How to Value a Business You’d Like to Acquire

You’ve found a great business you’d like to acquire. Now you need to determine what it’s worth and if the asking price is fair. Establishing a reasonable value for a company isn’t easy, but the purchase price is, of course, a critical issue at the heart of any acquisition. Complicating matters are the fact that many entrepreneurs have an unrealistic idea of how much their company is worth. That’s not surprising since research shows that people almost invariably attach a higher value to things they own than to things that aren’t theirs, according to an article in the Harvard Business Review.

Differing expectations can cause conflict 

This means you, as a potential buyer, may have a different value in mind than the company’s owner. That can cause conflict and derail a potential acquisition.

Because of the complexity and stakes, it can be very helpful for both sides to hire a professional valuator to set a fair price for the company. It can also be helpful to consult a tax expert, who can explain how the various valuation options impact your tax liability in the purchase. An outside evaluation may also help you identify weaknesses in the finances of the acquisition target and show you ways to maximize its value after the transaction goes through.

Earnings are key to valuation

The most common method used to determine a fair sale price for a business is calculating a multiple of EBITDA (earnings before interest, taxes, depreciation and amortization), which is a measure of a company’s ability to generate operating earnings.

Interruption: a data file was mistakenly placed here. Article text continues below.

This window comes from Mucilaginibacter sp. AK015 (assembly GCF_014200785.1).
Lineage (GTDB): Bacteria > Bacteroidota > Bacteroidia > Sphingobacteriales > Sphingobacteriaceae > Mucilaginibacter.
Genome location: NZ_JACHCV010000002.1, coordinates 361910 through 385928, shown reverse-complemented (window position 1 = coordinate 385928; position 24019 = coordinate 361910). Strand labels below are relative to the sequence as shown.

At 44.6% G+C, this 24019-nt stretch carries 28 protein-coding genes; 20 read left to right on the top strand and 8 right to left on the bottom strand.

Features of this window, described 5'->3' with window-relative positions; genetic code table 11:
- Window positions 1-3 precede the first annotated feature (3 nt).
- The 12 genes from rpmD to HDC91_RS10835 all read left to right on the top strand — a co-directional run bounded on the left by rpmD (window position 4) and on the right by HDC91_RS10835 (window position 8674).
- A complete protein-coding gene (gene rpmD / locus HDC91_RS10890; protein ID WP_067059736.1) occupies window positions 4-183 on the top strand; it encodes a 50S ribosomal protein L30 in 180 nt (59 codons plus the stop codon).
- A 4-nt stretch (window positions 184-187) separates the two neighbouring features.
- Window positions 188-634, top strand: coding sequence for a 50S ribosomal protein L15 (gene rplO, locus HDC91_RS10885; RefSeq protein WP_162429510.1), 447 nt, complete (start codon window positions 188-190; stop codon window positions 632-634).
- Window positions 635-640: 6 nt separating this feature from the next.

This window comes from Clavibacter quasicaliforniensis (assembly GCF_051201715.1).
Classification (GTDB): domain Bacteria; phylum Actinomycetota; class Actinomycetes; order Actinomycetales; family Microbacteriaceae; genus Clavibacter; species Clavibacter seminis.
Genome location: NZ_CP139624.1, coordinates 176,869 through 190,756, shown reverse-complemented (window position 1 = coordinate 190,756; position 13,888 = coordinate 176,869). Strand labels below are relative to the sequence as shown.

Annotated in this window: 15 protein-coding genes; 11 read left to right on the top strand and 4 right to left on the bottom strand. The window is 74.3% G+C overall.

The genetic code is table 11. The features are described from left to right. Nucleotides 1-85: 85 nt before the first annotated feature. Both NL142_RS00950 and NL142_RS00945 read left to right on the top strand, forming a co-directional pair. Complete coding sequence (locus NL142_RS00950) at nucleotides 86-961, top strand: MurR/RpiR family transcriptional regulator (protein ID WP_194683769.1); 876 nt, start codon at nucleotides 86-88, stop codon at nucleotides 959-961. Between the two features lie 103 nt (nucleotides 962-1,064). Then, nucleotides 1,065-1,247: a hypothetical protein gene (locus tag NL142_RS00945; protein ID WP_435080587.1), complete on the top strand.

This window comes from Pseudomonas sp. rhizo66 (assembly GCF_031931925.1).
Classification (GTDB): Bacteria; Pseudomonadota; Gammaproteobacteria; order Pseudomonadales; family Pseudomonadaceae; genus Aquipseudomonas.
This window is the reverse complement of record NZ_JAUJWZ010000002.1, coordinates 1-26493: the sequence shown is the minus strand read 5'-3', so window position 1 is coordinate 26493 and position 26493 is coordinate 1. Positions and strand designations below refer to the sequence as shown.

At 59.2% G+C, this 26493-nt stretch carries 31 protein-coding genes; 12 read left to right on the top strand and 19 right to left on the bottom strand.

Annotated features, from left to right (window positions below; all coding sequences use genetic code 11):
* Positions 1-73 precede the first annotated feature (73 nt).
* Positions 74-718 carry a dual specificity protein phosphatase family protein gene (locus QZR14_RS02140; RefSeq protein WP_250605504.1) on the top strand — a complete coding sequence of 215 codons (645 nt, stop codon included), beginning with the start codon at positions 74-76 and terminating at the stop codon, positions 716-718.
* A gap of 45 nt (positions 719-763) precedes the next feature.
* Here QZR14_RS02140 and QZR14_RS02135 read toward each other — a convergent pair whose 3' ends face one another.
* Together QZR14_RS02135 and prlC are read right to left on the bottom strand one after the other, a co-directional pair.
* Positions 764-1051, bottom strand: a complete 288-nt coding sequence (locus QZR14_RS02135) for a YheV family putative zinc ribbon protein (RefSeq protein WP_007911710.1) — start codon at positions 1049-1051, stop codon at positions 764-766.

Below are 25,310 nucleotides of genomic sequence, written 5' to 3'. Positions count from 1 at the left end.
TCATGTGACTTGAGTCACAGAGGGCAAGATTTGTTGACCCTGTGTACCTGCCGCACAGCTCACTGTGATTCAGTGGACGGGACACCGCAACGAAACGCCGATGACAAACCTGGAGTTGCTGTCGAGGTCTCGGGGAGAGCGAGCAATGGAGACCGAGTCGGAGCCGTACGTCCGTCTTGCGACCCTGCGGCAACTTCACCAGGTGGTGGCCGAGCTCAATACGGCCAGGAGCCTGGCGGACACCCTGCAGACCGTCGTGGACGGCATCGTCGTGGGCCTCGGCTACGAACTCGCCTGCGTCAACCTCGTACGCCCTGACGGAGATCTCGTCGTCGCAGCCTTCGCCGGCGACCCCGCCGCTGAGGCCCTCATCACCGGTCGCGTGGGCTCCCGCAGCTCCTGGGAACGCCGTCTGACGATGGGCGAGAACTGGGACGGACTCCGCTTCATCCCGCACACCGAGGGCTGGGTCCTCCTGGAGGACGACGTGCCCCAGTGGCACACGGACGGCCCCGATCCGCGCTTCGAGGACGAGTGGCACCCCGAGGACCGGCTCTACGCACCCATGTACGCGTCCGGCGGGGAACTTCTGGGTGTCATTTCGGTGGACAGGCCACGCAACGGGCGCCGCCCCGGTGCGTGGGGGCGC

The multiples vary by industry and could be in the range of three to six times EBITDA for a small to medium sized business, depending on market conditions. Many other factors can influence which multiple is used, including goodwill, intellectual property, and the company’s location.

After arriving at the EBITDA based figure, a valuator typically seeks to confirm it by applying other valuation approaches—first, calculating the value of the company’s tangible and intangible assets and, second, checking what comparable businesses sold for.

Part science, part art

If the three valuation approaches yield different numbers, the evaluator investigates why and may adjust the EBITDA multiple, if appropriate. A lot of judgement and estimates are involved. The process is often part science, part art. A business may also be more valuable in pieces than as a whole. For example, you may find the target company’s real estate holdings more attractive as an asset than the entire business.

Finally, keep in mind that the price you eventually settle on may differ from the appraised market value and can be affected by unexpected factors. For example, you may decide to pay a premium for the business because it’s a good fit with your existing company’s culture or because of competing bids.

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